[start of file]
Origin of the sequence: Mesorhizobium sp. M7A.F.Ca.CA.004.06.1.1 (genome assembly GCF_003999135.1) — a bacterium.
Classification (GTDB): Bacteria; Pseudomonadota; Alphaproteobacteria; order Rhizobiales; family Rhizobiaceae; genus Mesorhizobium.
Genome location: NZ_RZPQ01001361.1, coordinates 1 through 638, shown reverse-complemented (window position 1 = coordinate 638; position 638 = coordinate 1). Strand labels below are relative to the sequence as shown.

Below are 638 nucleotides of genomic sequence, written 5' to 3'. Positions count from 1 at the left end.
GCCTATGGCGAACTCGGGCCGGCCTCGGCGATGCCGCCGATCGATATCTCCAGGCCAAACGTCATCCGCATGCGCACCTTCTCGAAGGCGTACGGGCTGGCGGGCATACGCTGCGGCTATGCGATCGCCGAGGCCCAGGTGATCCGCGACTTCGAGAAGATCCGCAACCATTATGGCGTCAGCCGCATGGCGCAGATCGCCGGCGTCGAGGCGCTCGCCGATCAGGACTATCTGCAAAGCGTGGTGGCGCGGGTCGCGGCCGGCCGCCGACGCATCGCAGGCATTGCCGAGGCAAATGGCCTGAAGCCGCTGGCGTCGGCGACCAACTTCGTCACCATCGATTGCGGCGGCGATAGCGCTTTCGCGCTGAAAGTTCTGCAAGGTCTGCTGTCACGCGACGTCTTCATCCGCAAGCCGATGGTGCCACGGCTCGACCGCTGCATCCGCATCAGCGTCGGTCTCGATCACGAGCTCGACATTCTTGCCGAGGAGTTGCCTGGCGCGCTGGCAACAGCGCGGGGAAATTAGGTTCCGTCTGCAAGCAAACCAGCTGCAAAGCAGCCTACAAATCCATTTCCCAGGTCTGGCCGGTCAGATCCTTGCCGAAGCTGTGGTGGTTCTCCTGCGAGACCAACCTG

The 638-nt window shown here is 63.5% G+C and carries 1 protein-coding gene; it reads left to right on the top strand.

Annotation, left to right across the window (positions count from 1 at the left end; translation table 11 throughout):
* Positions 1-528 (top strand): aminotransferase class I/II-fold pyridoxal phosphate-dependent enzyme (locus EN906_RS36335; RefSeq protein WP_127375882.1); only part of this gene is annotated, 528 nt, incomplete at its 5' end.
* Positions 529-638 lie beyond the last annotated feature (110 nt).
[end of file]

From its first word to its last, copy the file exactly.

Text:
Origin of the sequence: Mesorhizobium sp. M7A.F.Ca.CA.004.06.1.1 (genome assembly GCF_003999135.1) — a bacterium.
Classification (GTDB): Bacteria; Pseudomonadota; Alphaproteobacteria; order Rhizobiales; family Rhizobiaceae; genus Mesorhizobium.
Genome location: NZ_RZPQ01001361.1, coordinates 1 through 638, shown reverse-complemented (window position 1 = coordinate 638; position 638 = coordinate 1). Strand labels below are relative to the sequence as shown.

Below are 638 nucleotides of genomic sequence, written 5' to 3'. Positions count from 1 at the left end.
GCCTATGGCGAACTCGGGCCGGCCTCGGCGATGCCGCCGATCGATATCTCCAGGCCAAACGTCATCCGCATGCGCACCTTCTCGAAGGCGTACGGGCTGGCGGGCATACGCTGCGGCTATGCGATCGCCGAGGCCCAGGTGATCCGCGACTTCGAGAAGATCCGCAACCATTATGGCGTCAGCCGCATGGCGCAGATCGCCGGCGTCGAGGCGCTCGCCGATCAGGACTATCTGCAAAGCGTGGTGGCGCGGGTCGCGGCCGGCCGCCGACGCATCGCAGGCATTGCCGAGGCAAATGGCCTGAAGCCGCTGGCGTCGGCGACCAACTTCGTCACCATCGATTGCGGCGGCGATAGCGCTTTCGCGCTGAAAGTTCTGCAAGGTCTGCTGTCACGCGACGTCTTCATCCGCAAGCCGATGGTGCCACGGCTCGACCGCTGCATCCGCATCAGCGTCGGTCTCGATCACGAGCTCGACATTCTTGCCGAGGAGTTGCCTGGCGCGCTGGCAACAGCGCGGGGAAATTAGGTTCCGTCTGCAAGCAAACCAGCTGCAAAGCAGCCTACAAATCCATTTCCCAGGTCTGGCCGGTCAGATCCTTGCCGAAGCTGTGGTGGTTCTCCTGCGAGACCAACCTG

The 638-nt window shown here is 63.5% G+C and carries 1 protein-coding gene; it reads left to right on the top strand.

Annotation, left to right across the window (positions count from 1 at the left end; translation table 11 throughout):
* Positions 1-528 (top strand): aminotransferase class I/II-fold pyridoxal phosphate-dependent enzyme (locus EN906_RS36335; RefSeq protein WP_127375882.1); only part of this gene is annotated, 528 nt, incomplete at its 5' end.
* Positions 529-638 lie beyond the last annotated feature (110 nt).